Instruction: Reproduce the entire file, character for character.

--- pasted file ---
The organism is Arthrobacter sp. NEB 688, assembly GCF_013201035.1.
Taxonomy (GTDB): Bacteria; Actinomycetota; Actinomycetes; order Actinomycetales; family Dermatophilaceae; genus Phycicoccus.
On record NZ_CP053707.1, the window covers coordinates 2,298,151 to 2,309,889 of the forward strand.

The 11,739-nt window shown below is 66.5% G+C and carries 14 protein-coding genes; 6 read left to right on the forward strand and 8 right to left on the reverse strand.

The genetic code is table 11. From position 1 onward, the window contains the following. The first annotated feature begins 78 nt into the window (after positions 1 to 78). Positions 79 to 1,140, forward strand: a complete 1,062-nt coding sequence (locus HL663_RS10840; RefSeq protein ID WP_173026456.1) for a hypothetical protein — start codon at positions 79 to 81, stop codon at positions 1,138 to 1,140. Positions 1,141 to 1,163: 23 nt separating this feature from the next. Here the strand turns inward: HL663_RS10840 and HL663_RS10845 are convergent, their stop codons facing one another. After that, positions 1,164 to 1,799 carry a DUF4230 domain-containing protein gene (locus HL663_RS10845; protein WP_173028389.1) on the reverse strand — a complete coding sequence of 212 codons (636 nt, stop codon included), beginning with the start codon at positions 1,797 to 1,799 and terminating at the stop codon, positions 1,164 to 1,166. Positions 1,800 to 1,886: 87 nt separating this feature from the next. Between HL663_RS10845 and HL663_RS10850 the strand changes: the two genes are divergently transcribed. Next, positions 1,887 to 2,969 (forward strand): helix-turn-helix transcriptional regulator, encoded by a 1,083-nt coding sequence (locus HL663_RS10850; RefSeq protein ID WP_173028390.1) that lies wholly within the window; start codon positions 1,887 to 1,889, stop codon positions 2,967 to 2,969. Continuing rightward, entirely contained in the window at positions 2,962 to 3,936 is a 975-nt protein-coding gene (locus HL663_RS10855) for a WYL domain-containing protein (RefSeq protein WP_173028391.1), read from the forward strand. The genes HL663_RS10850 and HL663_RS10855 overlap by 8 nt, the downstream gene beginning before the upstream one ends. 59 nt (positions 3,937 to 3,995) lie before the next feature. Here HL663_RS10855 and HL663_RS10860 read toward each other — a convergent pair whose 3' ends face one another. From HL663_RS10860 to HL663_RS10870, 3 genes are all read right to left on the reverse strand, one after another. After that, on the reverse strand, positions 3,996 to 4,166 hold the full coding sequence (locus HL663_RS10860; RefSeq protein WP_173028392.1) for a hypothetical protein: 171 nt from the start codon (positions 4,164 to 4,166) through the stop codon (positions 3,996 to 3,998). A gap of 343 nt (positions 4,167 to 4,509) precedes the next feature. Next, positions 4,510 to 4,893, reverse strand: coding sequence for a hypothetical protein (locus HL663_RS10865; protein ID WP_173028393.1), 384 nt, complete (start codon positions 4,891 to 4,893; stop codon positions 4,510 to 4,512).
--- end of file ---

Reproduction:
The organism is Arthrobacter sp. NEB 688, assembly GCF_013201035.1.
Taxonomy (GTDB): Bacteria; Actinomycetota; Actinomycetes; order Actinomycetales; family Dermatophilaceae; genus Phycicoccus.
On record NZ_CP053707.1, the window covers coordinates 2,298,151 to 2,309,889 of the forward strand.

The 11,739-nt window shown below is 66.5% G+C and carries 14 protein-coding genes; 6 read left to right on the forward strand and 8 right to left on the reverse strand.

The genetic code is table 11. From position 1 onward, the window contains the following. The first annotated feature begins 78 nt into the window (after positions 1 to 78). Positions 79 to 1,140, forward strand: a complete 1,062-nt coding sequence (locus HL663_RS10840; RefSeq protein ID WP_173026456.1) for a hypothetical protein — start codon at positions 79 to 81, stop codon at positions 1,138 to 1,140. Positions 1,141 to 1,163: 23 nt separating this feature from the next. Here the strand turns inward: HL663_RS10840 and HL663_RS10845 are convergent, their stop codons facing one another. After that, positions 1,164 to 1,799 carry a DUF4230 domain-containing protein gene (locus HL663_RS10845; protein WP_173028389.1) on the reverse strand — a complete coding sequence of 212 codons (636 nt, stop codon included), beginning with the start codon at positions 1,797 to 1,799 and terminating at the stop codon, positions 1,164 to 1,166. Positions 1,800 to 1,886: 87 nt separating this feature from the next. Between HL663_RS10845 and HL663_RS10850 the strand changes: the two genes are divergently transcribed. Next, positions 1,887 to 2,969 (forward strand): helix-turn-helix transcriptional regulator, encoded by a 1,083-nt coding sequence (locus HL663_RS10850; RefSeq protein ID WP_173028390.1) that lies wholly within the window; start codon positions 1,887 to 1,889, stop codon positions 2,967 to 2,969. Continuing rightward, entirely contained in the window at positions 2,962 to 3,936 is a 975-nt protein-coding gene (locus HL663_RS10855) for a WYL domain-containing protein (RefSeq protein WP_173028391.1), read from the forward strand. The genes HL663_RS10850 and HL663_RS10855 overlap by 8 nt, the downstream gene beginning before the upstream one ends. 59 nt (positions 3,937 to 3,995) lie before the next feature. Here HL663_RS10855 and HL663_RS10860 read toward each other — a convergent pair whose 3' ends face one another. From HL663_RS10860 to HL663_RS10870, 3 genes are all read right to left on the reverse strand, one after another. After that, on the reverse strand, positions 3,996 to 4,166 hold the full coding sequence (locus HL663_RS10860; RefSeq protein WP_173028392.1) for a hypothetical protein: 171 nt from the start codon (positions 4,164 to 4,166) through the stop codon (positions 3,996 to 3,998). A gap of 343 nt (positions 4,167 to 4,509) precedes the next feature. Next, positions 4,510 to 4,893, reverse strand: coding sequence for a hypothetical protein (locus HL663_RS10865; protein ID WP_173028393.1), 384 nt, complete (start codon positions 4,891 to 4,893; stop codon positions 4,510 to 4,512).